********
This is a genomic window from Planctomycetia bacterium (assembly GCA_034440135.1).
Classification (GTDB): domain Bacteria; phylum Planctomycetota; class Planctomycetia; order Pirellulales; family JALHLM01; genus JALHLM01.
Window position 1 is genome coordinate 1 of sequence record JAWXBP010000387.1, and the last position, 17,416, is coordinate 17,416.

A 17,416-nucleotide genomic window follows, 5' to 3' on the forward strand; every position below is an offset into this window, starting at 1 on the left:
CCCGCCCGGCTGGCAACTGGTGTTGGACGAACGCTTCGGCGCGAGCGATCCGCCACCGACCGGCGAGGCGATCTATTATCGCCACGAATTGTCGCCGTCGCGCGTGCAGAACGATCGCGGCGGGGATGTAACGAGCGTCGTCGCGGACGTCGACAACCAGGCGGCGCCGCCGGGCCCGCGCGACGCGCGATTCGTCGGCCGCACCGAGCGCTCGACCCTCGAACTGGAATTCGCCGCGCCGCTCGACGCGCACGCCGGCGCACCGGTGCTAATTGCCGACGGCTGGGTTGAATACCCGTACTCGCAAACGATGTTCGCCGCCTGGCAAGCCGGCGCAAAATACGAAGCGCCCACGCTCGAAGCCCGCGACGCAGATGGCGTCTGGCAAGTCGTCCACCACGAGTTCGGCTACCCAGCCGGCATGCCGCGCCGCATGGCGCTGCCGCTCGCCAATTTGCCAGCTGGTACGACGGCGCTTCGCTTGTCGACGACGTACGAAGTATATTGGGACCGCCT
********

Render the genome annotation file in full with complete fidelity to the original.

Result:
This is a genomic window from Planctomycetia bacterium (assembly GCA_034440135.1).
Classification (GTDB): domain Bacteria; phylum Planctomycetota; class Planctomycetia; order Pirellulales; family JALHLM01; genus JALHLM01.
Window position 1 is genome coordinate 1 of sequence record JAWXBP010000387.1, and the last position, 17,416, is coordinate 17,416.

A 17,416-nucleotide genomic window follows, 5' to 3' on the forward strand; every position below is an offset into this window, starting at 1 on the left:
CCCGCCCGGCTGGCAACTGGTGTTGGACGAACGCTTCGGCGCGAGCGATCCGCCACCGACCGGCGAGGCGATCTATTATCGCCACGAATTGTCGCCGTCGCGCGTGCAGAACGATCGCGGCGGGGATGTAACGAGCGTCGTCGCGGACGTCGACAACCAGGCGGCGCCGCCGGGCCCGCGCGACGCGCGATTCGTCGGCCGCACCGAGCGCTCGACCCTCGAACTGGAATTCGCCGCGCCGCTCGACGCGCACGCCGGCGCACCGGTGCTAATTGCCGACGGCTGGGTTGAATACCCGTACTCGCAAACGATGTTCGCCGCCTGGCAAGCCGGCGCAAAATACGAAGCGCCCACGCTCGAAGCCCGCGACGCAGATGGCGTCTGGCAAGTCGTCCACCACGAGTTCGGCTACCCAGCCGGCATGCCGCGCCGCATGGCGCTGCCGCTCGCCAATTTGCCAGCTGGTACGACGGCGCTTCGCTTGTCGACGACGTACGAAGTATATTGGGACCGCCT